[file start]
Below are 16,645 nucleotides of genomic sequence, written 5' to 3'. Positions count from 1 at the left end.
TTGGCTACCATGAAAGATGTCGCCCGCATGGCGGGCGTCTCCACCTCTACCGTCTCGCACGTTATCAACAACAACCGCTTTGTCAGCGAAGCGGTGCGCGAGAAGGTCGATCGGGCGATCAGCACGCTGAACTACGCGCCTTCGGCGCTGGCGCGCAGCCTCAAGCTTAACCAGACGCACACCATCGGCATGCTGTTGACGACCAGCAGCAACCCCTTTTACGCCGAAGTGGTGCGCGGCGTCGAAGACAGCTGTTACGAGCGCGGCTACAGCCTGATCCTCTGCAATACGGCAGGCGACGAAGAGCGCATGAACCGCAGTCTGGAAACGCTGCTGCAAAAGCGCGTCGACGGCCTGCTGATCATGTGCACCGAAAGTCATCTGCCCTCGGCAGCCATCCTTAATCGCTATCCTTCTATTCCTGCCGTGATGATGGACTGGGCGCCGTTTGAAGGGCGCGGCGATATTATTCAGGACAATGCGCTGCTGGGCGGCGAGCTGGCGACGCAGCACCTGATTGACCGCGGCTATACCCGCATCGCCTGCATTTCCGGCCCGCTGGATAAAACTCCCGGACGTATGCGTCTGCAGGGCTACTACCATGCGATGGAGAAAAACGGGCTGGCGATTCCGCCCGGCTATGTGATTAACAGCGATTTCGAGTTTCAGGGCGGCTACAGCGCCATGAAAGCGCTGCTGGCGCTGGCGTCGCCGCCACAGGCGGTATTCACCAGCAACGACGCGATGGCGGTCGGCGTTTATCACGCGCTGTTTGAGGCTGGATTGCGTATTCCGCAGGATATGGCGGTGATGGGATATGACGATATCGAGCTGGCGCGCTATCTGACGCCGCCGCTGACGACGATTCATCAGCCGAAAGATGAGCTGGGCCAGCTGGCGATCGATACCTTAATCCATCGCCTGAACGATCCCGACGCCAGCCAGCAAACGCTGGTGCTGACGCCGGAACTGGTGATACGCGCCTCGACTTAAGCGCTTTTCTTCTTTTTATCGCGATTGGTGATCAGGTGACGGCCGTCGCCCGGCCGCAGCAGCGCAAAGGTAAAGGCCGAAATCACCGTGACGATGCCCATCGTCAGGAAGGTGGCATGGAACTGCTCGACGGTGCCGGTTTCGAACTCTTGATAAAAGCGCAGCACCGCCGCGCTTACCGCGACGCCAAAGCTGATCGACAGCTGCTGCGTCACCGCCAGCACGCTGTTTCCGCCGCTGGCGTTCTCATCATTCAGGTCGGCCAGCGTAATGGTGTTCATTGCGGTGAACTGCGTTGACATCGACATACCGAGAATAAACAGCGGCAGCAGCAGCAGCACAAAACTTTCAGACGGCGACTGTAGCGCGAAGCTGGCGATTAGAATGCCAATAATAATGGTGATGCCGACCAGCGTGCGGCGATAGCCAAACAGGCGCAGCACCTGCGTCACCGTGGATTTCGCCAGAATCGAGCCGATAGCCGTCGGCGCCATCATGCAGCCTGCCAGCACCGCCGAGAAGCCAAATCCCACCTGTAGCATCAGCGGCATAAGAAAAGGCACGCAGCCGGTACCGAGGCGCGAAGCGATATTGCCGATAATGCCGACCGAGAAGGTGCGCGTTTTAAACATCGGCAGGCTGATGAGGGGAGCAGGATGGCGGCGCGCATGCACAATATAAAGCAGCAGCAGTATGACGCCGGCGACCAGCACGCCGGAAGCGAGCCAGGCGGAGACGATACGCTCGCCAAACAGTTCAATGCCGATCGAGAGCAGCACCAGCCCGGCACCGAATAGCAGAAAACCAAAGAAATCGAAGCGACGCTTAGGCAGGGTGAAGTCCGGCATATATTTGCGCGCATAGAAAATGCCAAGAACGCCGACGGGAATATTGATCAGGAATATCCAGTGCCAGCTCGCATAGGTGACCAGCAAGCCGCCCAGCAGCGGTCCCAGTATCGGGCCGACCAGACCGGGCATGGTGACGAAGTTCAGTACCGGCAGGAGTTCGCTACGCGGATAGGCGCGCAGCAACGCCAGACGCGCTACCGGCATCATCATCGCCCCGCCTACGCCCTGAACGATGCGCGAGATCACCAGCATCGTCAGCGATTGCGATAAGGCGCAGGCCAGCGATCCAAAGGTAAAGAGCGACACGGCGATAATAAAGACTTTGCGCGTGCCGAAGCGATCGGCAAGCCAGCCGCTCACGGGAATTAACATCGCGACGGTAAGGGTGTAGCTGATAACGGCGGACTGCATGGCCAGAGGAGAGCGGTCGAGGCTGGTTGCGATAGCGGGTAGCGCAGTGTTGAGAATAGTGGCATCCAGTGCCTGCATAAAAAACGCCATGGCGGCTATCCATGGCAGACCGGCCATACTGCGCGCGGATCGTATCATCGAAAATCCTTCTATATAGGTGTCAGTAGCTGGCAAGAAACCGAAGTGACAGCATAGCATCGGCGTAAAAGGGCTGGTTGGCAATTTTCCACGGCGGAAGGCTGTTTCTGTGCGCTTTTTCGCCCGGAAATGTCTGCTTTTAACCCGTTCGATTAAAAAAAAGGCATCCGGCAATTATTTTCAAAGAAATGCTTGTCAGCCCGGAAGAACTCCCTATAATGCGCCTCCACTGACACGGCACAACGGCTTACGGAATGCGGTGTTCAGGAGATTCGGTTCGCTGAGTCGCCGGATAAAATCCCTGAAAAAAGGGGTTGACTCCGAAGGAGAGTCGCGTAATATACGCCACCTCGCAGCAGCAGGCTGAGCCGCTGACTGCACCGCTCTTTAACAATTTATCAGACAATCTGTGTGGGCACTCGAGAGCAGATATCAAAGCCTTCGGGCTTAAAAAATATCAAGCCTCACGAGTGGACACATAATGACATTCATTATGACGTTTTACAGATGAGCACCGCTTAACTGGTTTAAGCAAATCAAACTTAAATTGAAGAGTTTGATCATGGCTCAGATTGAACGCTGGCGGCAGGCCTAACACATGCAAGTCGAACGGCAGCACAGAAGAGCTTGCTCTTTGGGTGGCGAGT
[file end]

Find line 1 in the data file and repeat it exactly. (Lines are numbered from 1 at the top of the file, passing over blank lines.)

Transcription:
Below are 16,645 nucleotides of genomic sequence, written 5' to 3'. Positions count from 1 at the left end.